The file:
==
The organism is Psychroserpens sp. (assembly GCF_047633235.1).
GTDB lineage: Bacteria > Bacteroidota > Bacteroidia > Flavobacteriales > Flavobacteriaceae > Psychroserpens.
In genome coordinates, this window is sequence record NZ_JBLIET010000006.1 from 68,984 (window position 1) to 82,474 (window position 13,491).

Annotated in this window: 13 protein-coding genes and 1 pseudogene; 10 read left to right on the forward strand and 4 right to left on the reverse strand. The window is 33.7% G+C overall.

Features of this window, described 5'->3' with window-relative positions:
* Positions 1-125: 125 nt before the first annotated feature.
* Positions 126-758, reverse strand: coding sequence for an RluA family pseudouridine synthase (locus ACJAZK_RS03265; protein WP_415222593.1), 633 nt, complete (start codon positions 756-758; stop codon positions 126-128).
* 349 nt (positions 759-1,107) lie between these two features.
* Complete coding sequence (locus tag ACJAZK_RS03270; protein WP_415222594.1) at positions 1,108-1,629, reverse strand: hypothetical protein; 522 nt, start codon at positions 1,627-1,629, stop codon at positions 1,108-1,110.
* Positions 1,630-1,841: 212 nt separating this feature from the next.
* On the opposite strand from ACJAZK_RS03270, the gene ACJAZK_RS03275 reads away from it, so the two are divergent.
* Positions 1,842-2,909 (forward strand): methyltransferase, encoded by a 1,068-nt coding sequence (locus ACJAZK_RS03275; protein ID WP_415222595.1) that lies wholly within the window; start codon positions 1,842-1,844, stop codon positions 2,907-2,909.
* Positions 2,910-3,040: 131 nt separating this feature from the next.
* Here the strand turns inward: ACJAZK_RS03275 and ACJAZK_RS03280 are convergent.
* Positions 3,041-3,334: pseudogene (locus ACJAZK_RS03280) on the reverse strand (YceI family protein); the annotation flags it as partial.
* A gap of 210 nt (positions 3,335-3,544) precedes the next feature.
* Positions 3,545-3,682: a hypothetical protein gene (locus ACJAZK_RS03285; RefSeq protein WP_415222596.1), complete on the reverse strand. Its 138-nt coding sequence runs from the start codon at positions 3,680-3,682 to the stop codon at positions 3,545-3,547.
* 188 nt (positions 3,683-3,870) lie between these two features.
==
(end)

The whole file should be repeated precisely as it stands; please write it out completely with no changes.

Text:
The organism is Psychroserpens sp. (assembly GCF_047633235.1).
GTDB lineage: Bacteria > Bacteroidota > Bacteroidia > Flavobacteriales > Flavobacteriaceae > Psychroserpens.
In genome coordinates, this window is sequence record NZ_JBLIET010000006.1 from 68,984 (window position 1) to 82,474 (window position 13,491).

Annotated in this window: 13 protein-coding genes and 1 pseudogene; 10 read left to right on the forward strand and 4 right to left on the reverse strand. The window is 33.7% G+C overall.

Features of this window, described 5'->3' with window-relative positions:
* Positions 1-125: 125 nt before the first annotated feature.
* Positions 126-758, reverse strand: coding sequence for an RluA family pseudouridine synthase (locus ACJAZK_RS03265; protein WP_415222593.1), 633 nt, complete (start codon positions 756-758; stop codon positions 126-128).
* 349 nt (positions 759-1,107) lie between these two features.
* Complete coding sequence (locus tag ACJAZK_RS03270; protein WP_415222594.1) at positions 1,108-1,629, reverse strand: hypothetical protein; 522 nt, start codon at positions 1,627-1,629, stop codon at positions 1,108-1,110.
* Positions 1,630-1,841: 212 nt separating this feature from the next.
* On the opposite strand from ACJAZK_RS03270, the gene ACJAZK_RS03275 reads away from it, so the two are divergent.
* Positions 1,842-2,909 (forward strand): methyltransferase, encoded by a 1,068-nt coding sequence (locus ACJAZK_RS03275; protein ID WP_415222595.1) that lies wholly within the window; start codon positions 1,842-1,844, stop codon positions 2,907-2,909.
* Positions 2,910-3,040: 131 nt separating this feature from the next.
* Here the strand turns inward: ACJAZK_RS03275 and ACJAZK_RS03280 are convergent.
* Positions 3,041-3,334: pseudogene (locus ACJAZK_RS03280) on the reverse strand (YceI family protein); the annotation flags it as partial.
* A gap of 210 nt (positions 3,335-3,544) precedes the next feature.
* Positions 3,545-3,682: a hypothetical protein gene (locus ACJAZK_RS03285; RefSeq protein WP_415222596.1), complete on the reverse strand. Its 138-nt coding sequence runs from the start codon at positions 3,680-3,682 to the stop codon at positions 3,545-3,547.
* 188 nt (positions 3,683-3,870) lie between these two features.